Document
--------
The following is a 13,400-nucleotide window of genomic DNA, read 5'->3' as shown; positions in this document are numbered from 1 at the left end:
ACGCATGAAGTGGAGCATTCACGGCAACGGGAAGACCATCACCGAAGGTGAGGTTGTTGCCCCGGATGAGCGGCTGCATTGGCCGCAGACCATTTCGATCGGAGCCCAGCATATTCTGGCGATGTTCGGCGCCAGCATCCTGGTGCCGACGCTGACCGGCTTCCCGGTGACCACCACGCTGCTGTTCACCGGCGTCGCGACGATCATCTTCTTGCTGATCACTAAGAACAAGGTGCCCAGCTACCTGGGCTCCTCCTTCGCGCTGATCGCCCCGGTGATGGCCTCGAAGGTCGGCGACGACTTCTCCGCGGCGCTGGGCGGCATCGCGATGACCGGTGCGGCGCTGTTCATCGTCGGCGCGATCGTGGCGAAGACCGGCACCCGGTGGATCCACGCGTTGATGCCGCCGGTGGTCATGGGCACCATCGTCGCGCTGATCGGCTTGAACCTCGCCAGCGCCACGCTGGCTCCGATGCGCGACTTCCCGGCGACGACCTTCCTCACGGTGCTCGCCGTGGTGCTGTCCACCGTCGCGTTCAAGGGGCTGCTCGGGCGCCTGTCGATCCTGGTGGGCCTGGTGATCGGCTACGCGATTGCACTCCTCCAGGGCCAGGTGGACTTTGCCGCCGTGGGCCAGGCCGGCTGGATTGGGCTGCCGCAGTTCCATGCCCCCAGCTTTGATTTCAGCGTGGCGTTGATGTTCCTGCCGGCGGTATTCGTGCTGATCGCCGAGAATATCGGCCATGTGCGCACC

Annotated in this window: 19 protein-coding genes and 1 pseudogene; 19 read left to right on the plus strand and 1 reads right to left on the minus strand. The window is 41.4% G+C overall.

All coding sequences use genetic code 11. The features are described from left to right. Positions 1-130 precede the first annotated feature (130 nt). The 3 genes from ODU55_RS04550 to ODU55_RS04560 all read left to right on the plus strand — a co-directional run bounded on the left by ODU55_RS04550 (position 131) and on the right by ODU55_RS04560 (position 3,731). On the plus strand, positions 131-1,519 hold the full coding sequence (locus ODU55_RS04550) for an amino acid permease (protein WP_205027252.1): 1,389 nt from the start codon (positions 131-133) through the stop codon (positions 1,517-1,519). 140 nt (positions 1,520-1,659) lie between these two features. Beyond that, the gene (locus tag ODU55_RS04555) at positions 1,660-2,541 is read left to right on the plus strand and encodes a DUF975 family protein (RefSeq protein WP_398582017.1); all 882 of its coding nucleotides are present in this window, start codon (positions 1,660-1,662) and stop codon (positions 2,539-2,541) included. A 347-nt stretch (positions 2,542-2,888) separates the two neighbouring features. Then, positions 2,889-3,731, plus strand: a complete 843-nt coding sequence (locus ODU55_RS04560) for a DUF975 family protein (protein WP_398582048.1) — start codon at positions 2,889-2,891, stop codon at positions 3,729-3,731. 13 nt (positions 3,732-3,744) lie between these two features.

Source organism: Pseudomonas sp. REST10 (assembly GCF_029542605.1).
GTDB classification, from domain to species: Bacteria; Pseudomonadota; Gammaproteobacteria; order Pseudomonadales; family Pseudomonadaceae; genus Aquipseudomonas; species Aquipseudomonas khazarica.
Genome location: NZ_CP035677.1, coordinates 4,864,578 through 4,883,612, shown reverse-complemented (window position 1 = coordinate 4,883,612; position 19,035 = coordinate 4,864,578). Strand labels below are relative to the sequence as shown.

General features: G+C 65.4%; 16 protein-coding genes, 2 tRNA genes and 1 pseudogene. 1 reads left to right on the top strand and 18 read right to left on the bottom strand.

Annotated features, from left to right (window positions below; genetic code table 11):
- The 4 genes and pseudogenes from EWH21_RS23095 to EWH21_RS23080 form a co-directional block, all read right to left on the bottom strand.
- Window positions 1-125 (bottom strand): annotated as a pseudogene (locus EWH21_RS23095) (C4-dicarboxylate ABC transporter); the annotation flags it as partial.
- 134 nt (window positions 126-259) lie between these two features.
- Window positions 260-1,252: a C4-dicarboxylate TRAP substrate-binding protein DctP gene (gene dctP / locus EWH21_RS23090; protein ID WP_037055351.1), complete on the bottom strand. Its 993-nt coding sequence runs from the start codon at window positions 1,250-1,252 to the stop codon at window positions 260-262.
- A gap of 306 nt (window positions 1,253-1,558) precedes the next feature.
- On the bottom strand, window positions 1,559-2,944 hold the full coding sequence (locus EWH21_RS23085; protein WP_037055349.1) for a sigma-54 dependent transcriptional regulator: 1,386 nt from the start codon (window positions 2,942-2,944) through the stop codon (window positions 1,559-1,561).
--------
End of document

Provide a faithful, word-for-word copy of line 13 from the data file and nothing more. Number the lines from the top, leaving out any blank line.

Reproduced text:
- Window positions 260-1,252: a C4-dicarboxylate TRAP substrate-binding protein DctP gene (gene dctP / locus EWH21_RS23090; protein ID WP_037055351.1), complete on the bottom strand. Its 993-nt coding sequence runs from the start codon at window positions 1,250-1,252 to the stop codon at window positions 260-262.